A new parking garage serving the George A. Purefoy Municipal Center of Frisco, TX features a modern exterior wrapped in versatile stainless steel metal fabric from Cambridge Architectural.
The George A. Purefoy Municipal Center is Frisco’s primary civic center, which uniquely houses Frisco City Hall on its west side and Frisco Public Library on its east side. The combination of what normally would be two buildings into one makes the Municipal Center a vital and progressive public space. The Center’s architectural design is vital as well, featuring twelve columns, each five feet in diameter, and a central tower constructed of eye-catching red granite.
A new 574-space parking structure serving the Municipal Center was built in the same style as the Center itself, so when choosing an exterior cladding material that worked well with that design, the city opted for a Cambridge Architectural metal fabric system. The woven mesh panels held in tension over building openings complement the look of the Municipal Center, while performing various necessary functions for the garage, which almost always require fall protection and environmental resistance.
Functions of the architectural mesh system are owed in large part to the inherent nature of the material itself; a supremely durable building component acting as an effective barrier without closing off space or blocking views.
“The nature of Cambridge’s mesh facilitates an accessible, public-friendly facility,” says Patrick Schoenfeldt, Senior Associate with Studio Architecture, the architect of the project. “Its visual transparency makes the space feel very open, all while providing security in the form of fall protection.”
In terms of design, Cambridge has extensive experience helping to match the style of new buildings with those of existing neighboring buildings and/or surroundings. Frequent success with this type of design goal is a direct result of not only the versatility of architectural mesh, but also of Cambridge’s design and engineering capabilities.
“It is often quite challenging, and ultimately, quite rewarding to help design a new building in the style of an existing one,” says Mike Moorhouse, Director of Sales at Cambridge Architectural. “We’re always excited and motivated by our product because it’s so adaptable and so fashionable at the same time.”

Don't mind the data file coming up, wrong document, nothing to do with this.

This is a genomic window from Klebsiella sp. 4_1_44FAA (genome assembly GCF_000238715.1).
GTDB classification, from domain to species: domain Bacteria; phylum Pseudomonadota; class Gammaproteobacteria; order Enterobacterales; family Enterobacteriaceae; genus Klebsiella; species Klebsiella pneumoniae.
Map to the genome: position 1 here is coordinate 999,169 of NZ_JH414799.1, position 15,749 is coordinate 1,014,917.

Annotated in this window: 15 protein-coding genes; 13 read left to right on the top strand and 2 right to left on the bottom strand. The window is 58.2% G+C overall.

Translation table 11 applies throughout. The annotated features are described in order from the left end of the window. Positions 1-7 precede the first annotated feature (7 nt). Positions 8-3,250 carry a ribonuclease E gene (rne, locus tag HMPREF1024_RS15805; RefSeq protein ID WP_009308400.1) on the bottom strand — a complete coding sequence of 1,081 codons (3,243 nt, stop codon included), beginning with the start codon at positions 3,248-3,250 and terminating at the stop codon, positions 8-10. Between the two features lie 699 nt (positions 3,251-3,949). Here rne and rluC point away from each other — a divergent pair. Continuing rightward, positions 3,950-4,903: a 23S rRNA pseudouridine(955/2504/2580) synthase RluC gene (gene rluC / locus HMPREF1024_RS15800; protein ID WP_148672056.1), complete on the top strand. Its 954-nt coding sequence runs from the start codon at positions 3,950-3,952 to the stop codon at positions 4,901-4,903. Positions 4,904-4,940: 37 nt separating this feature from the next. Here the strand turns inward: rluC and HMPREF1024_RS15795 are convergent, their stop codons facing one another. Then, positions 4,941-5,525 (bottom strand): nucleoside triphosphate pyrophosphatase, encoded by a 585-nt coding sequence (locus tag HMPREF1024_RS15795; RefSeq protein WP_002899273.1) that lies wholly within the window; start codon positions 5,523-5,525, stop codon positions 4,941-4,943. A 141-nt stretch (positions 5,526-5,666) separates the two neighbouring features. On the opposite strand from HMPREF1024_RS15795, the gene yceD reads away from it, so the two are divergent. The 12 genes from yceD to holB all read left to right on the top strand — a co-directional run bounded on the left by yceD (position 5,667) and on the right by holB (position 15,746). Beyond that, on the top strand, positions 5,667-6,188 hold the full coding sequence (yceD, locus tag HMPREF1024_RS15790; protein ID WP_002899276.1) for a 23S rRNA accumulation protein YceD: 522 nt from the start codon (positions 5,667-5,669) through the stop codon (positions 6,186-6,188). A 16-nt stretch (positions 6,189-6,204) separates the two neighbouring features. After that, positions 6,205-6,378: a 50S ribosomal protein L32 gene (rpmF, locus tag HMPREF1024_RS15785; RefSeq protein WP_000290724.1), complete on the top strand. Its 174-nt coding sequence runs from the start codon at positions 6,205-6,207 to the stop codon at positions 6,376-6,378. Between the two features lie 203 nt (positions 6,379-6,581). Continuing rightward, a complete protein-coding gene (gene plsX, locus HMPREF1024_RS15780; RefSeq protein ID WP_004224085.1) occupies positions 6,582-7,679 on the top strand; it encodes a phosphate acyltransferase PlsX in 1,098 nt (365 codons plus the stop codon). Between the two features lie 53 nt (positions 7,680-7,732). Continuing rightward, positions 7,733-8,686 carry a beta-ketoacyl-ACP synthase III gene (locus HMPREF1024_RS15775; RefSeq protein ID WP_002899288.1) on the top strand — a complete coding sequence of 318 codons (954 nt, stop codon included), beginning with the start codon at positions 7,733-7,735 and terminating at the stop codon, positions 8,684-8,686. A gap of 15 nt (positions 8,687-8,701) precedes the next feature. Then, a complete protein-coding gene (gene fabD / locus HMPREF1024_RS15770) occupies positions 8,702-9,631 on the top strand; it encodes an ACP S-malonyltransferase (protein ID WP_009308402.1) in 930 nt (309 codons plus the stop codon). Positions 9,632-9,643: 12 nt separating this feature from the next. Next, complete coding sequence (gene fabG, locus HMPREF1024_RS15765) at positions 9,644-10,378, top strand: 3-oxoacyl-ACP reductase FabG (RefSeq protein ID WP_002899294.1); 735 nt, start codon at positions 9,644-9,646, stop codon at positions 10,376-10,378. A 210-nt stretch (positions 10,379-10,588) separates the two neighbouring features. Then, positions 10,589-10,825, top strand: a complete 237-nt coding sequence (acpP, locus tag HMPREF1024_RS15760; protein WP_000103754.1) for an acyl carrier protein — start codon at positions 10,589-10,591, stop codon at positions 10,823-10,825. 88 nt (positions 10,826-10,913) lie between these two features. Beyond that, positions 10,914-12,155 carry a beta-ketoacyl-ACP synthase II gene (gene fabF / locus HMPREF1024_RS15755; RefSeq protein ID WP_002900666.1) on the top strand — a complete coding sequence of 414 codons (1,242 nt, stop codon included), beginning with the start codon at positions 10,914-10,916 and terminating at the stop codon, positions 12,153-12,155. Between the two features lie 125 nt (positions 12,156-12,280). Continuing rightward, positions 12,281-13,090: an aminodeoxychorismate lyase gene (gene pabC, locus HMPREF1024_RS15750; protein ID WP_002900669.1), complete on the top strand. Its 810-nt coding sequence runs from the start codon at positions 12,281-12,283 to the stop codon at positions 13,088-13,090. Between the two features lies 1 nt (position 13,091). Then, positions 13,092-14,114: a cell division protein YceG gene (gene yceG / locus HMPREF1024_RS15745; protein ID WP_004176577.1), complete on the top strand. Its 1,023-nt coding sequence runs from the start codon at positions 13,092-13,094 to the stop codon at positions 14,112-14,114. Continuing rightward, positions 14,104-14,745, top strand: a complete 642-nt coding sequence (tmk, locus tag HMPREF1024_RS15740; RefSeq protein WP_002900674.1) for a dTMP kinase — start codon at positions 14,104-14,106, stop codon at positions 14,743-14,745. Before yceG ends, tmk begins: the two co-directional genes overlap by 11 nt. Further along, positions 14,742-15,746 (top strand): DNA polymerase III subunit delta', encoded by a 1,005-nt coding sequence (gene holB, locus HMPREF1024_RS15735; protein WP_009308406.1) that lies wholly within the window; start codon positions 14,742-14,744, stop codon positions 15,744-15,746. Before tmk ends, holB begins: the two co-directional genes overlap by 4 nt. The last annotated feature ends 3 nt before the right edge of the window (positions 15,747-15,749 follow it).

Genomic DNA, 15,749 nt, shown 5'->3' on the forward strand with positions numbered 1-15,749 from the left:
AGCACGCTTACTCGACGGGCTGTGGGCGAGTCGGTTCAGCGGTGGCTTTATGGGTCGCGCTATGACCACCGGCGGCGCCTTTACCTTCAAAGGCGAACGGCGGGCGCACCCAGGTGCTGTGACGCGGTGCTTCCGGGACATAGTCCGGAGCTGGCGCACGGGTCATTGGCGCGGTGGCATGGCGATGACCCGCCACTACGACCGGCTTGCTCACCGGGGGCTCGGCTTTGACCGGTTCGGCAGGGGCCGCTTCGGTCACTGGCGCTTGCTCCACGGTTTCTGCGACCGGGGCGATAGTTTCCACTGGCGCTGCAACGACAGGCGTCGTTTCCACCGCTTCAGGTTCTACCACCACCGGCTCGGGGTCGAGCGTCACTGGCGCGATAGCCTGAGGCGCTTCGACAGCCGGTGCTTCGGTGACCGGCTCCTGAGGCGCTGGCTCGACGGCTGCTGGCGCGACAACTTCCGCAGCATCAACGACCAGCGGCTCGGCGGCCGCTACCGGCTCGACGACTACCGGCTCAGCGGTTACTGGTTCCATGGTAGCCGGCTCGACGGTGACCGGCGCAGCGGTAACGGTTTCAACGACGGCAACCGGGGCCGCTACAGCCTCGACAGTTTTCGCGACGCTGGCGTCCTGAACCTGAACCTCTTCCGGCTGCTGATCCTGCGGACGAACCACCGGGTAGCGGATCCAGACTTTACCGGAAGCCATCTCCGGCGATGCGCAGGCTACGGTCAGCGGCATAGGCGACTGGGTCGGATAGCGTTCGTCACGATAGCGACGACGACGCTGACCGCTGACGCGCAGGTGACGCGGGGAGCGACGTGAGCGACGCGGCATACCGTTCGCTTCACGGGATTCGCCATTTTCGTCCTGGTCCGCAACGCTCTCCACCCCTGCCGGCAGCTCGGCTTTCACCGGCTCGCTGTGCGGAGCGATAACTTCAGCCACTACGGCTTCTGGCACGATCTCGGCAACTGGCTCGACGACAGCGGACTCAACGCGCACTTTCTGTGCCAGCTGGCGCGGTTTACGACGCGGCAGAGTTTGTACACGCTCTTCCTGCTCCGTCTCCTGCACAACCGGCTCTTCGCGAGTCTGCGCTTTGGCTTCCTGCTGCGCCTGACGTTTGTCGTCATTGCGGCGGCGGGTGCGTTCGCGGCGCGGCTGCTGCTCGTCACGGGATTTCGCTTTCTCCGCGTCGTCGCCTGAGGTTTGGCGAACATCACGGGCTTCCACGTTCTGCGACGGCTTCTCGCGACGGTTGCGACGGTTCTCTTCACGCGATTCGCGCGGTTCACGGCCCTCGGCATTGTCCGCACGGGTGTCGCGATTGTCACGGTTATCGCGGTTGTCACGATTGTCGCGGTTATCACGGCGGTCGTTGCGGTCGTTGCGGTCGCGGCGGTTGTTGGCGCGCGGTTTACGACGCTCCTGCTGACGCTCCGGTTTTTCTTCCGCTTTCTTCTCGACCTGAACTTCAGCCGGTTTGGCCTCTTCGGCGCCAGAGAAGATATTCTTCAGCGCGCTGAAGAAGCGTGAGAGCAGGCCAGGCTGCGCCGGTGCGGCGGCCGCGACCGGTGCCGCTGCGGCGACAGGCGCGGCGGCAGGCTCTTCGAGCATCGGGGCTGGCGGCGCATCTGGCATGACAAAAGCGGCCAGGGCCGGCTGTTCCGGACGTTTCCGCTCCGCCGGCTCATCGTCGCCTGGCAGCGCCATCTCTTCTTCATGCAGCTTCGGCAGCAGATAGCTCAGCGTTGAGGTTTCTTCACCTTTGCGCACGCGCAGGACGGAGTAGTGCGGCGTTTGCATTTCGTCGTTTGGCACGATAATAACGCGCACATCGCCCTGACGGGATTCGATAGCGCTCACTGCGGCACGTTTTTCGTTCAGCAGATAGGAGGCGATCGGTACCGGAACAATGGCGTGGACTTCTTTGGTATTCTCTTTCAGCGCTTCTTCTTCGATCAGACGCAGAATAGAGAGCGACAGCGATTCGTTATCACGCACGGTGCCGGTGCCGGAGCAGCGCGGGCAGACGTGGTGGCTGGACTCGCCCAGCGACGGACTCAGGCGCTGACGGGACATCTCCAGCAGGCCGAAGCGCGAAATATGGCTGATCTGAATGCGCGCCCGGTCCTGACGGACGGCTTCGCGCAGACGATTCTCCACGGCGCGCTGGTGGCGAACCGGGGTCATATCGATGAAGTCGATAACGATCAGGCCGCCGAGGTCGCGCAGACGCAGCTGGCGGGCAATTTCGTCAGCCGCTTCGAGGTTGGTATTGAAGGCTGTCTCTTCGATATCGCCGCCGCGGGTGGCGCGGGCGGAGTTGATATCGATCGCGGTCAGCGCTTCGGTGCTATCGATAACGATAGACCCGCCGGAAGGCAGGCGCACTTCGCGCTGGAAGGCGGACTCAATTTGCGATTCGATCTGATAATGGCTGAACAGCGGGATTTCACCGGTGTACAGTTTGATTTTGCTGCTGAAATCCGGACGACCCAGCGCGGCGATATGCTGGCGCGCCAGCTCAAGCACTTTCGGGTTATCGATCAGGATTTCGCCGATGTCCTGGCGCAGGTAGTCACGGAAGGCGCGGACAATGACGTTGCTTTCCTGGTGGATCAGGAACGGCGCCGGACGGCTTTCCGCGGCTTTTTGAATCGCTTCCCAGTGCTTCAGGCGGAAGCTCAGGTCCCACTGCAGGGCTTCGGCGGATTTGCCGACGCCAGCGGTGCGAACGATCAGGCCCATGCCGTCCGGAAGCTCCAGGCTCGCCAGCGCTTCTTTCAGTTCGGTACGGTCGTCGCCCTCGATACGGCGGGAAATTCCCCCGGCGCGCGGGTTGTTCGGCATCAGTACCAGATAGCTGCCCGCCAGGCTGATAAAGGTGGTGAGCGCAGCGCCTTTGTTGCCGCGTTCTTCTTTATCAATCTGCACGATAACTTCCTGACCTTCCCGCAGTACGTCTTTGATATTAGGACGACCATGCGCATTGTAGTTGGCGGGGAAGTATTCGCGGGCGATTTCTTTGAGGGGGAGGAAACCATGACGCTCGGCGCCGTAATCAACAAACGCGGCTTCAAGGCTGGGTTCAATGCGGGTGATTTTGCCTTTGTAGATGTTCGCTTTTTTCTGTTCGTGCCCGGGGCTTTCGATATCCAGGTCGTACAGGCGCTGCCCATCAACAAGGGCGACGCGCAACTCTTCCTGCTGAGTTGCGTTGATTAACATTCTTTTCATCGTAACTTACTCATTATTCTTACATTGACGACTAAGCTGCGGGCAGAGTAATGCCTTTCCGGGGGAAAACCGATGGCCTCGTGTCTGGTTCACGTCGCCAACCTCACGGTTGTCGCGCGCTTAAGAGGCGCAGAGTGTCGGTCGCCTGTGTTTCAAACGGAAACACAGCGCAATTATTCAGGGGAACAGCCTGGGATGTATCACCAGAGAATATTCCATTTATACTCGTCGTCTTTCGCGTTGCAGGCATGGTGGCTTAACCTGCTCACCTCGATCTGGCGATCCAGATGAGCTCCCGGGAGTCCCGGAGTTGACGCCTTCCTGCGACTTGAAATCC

A big factor in Cambridge’s success with projects like the George A. Purefoy Municipal Center garage is its design-build approach. Cambridge always supports the entire design and construction team every step of the way when engineering a custom façade system. By being involved in the project from preliminary ideas to final installation, Cambridge supported the architect’s overall design concept while ensuring a streamlined installation process.
“The installation of the Cambridge mesh system was easy and straightforward,” says Andrew Janczak, Assistant Superintendent of McCarthy Building Companies, Inc., the contractor of the project. “Representatives from Cambridge were on-site from the placement of the first panel to make sure everything went smoothly.”
The architectural mesh system was engineered with mesh in Cambridge’s Scale pattern, which features large-scaled, flexible open weaves that shade and screen structures including facades, parking garages and pavilions.
Cambridge’s Eclipse™ tension attachment hardware was used to install the Scale product. Tailored edges are provided for expanses of flexible metal fabric in tension. Elegant, custom-cut apertures receive the metal fabric ends in tubing, which is integrated into a bracket and structural support design. Tube sizes may vary to emphasize or de-emphasize the attachment. The Eclipse hardware is appropriate for lengths of metal fabric held in tension up to 100 feet.
Together, Cambridge’s metal fabric pattern and attachment method work together to achieve the look and performance required by the architect.
“Overall, the city of Frisco is well served by the new garage, and by Cambridge’s final product,” says Patrick Schoenfeldt. “It complements the design of the neighboring municipal building, and provides a building exterior requiring virtually no long-term maintenance.”
Construction on the George A. Purefoy Municipal Center parking garage was completed in June 2010. The project team consisted of architect Studio Architecture, Oklahoma City, OK and general contractor McCarthy Building Companies, Inc., Dallas, TX.